When the Royal Commission on the Governance of Auckland asked the then 1.4 million people of the region to comment on their plan, 28.8% of all submissions came from the 0.8% of the people who lived on Waiheke who demanded that the commission come here and explain themselves about how we were going to do without local governance. Ourselves and the Great Barrier community won their own local governments back. Yes, it’s true that we did lose the fabulous social enterprise in rubbish but we’ll win it back. We [inaudible 00:12:46], we can write.


Shane: It sounds like there was already a community there to work with. How do you development a community where the one doesn’t already exist or it’s very fragile?


John: There’s been some great work done around that in New Zealand and overseas. In fact, I had a cup of tea this morning with my very good friend, Gavin Rooney who at 76 has just retired from being a senior lecturer in Community Development. He was the first local authority community worker employed in New Zealand. They put him in the new Nappy Alley suburbs of Massey out in West Auckland. When he finished his term, they didn’t appoint a new one, the council, because they had so much trouble with the last one. He just very patiently went around, getting to know people, linking people up. Getting conversations going about things. Similarly a great New Zealand community worker was Wendy Craig who worked in the Takaro community of Palmerston North. Was very famous there when the hospital board were considering closing a maternity unit. Wendy got a whole bunch of mothers with crying babies to go to the hospital board meeting. I think it was a bit of judicious bottom pinching during the meeting because the meeting had to be abandoned there was so many crying babies. The board got the message, they shouldn’t mess with the women of Takaro.


It’s a gentle process of getting to know people, finding their interests, linking them up with each other. Making it possible for people to believe that they can control their own futures and have a say. Once you get to that point it’s pretty unstoppable.


Sam: We visited Oamaru last year, or the year before, they have got a really strong transition town movement. They’ve got a really good summer school and they’ve got their, what do they call it…The waste recycling system, they’re planting trees on every street frontage. Whole pile of things. We thought, “This is amazing. We have to go and find out they’re managing this. How is the whole town in behind transitional Oamaru?” It turns out it’s not. There’s about six people doing everything but what they’re doing is doing things that other people would get engaged in. Even if they think the transitional town people are a bit weird, they still recognise that having fruit trees in front of their house is a good thing.


John: Transition towns, it’s somewhat kind of like a brand really. They came to Waiheke and the next thing we noticed was all kinds of things we’d already been doing with transition town things. That’s good. They’re able to reach a different constituency. Every little tribe that marches in a similar direction that reaches a new constituency makes us all collectively stronger. It’s great.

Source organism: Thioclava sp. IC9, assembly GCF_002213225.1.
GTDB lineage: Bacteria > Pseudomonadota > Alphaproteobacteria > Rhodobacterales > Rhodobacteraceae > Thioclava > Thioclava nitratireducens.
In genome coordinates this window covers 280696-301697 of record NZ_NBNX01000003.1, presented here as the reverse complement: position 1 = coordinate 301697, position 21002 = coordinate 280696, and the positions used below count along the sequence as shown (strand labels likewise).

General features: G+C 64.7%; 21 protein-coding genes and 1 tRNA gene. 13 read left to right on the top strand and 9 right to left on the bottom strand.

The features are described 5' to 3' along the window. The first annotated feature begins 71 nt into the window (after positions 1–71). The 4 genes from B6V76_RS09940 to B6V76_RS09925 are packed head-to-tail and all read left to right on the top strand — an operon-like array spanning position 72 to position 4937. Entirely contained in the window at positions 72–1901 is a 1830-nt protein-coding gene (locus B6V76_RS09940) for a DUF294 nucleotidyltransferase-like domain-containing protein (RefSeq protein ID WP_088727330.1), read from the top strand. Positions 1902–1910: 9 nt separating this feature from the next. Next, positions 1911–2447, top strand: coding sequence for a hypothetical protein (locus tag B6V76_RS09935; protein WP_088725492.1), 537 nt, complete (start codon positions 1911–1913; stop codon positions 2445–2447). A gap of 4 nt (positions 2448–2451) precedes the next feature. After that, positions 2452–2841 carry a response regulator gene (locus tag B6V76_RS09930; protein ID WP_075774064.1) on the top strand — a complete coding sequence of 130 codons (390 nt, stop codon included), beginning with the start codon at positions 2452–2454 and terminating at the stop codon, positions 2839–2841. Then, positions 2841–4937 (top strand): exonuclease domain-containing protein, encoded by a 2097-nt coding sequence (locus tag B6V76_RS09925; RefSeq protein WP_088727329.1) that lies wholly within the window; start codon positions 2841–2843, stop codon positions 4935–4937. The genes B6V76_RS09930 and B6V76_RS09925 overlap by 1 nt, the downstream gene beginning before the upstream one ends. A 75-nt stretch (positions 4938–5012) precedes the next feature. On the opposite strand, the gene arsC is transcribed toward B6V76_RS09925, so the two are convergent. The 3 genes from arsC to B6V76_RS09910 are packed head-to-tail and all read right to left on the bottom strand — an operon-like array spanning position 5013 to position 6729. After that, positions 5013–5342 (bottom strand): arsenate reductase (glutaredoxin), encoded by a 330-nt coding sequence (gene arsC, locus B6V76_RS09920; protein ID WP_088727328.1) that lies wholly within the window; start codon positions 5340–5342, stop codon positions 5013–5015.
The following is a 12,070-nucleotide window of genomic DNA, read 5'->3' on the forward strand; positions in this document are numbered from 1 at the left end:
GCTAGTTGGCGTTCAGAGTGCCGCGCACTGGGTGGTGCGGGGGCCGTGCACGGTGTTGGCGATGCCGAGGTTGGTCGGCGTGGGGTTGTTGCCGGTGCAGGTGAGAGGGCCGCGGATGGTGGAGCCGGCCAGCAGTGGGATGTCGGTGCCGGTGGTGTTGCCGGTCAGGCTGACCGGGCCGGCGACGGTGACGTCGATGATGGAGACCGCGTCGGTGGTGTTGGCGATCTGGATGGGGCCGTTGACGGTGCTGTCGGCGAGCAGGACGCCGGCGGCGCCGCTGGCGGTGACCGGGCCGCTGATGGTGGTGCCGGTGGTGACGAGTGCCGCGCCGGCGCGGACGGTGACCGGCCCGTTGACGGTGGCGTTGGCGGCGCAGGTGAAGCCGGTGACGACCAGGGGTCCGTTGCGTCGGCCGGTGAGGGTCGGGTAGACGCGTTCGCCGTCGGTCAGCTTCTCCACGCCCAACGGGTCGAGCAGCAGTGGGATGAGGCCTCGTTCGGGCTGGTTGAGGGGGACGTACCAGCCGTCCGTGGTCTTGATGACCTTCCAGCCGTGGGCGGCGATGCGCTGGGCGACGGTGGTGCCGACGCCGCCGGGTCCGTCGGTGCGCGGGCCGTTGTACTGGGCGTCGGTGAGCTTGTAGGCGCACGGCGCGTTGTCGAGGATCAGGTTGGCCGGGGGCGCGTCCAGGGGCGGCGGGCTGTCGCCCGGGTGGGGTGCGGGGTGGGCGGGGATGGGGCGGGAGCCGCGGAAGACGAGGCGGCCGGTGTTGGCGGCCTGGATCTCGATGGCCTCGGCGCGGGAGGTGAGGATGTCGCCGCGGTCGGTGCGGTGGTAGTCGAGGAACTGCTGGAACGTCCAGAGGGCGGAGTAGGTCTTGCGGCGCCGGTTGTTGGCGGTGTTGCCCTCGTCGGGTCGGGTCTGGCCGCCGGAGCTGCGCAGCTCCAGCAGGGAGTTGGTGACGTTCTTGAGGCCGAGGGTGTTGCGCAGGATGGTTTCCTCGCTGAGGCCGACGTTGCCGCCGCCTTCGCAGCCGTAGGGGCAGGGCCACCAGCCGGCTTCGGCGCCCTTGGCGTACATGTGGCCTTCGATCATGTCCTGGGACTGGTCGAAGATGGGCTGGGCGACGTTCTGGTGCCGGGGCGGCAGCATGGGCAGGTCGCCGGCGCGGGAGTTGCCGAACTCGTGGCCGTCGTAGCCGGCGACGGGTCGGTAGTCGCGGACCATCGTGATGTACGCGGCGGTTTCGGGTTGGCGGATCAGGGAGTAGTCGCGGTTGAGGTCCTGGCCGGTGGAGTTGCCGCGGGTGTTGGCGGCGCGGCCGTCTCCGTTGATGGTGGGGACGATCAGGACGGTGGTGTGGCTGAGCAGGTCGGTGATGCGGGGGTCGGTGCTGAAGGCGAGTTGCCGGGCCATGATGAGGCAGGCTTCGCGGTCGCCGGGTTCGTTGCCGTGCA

Kaikoura is another place that’s fabulous. Kaikoura, when I was down there last week helping sort the rubbish on the line in the recycling plant because her brother, Robbie Roach, is the manager of Innovative Waste Kaikoura. He is facing a mountain of construction and demolition waste and working out has a community they can make the best of that. Wonderful. There is actually a lot of be said for rubbish. I started to think that we’ve got to grab hold of all the rubbish and keep it for the poor before the rich find out how bloody valuable it is.


Sam: One time I visited Waiheke and the rubbish was sitting in some sort of carton or big crate thing on the wharf. I thought, “All the people that go over the wharf can see this is the result of our through-put.” It’s nice and visible. You don’t need to have a website or anything. Unfortunately that’s gone. My question though, was is there a tipping point of how much community engagement you need to actually make a difference?


John: If I refer back to my good friend Wendy Craig, who’s a very wise woman. She said once, “If you’re fun to be with, they’ll always be people with you.” Two essential ingredients for good community development are fun, coupled with a deep seed irreverence, and food. If you put those two things together you can find ways to build bridges and get people engaged. Once people become engaged in their own neighbourhood and there’s oodles of research out that says people want to be more engaged and they want to do that locally. Somewhere where they live. We just seem to have built a social structure that’s going entirely in the wrong direction for that. Some clever marketing guru gets hold it, they’ll be community development on sale.


I suppose there is a kind of tipping point but it’s a tipping point. It just takes a little bit of enthusiasm in pulling people together and it has its successes and its failures. It requires some judicious thinking about what would be good early successes because nothing succeeds like success. People’s experience of a win is very empowering.


Sam: You’ve written about foreign issues. You write about gambling and the relationship between gambling and public health. What’s the cross over between that and the collective organising and community development we’ve been talking about?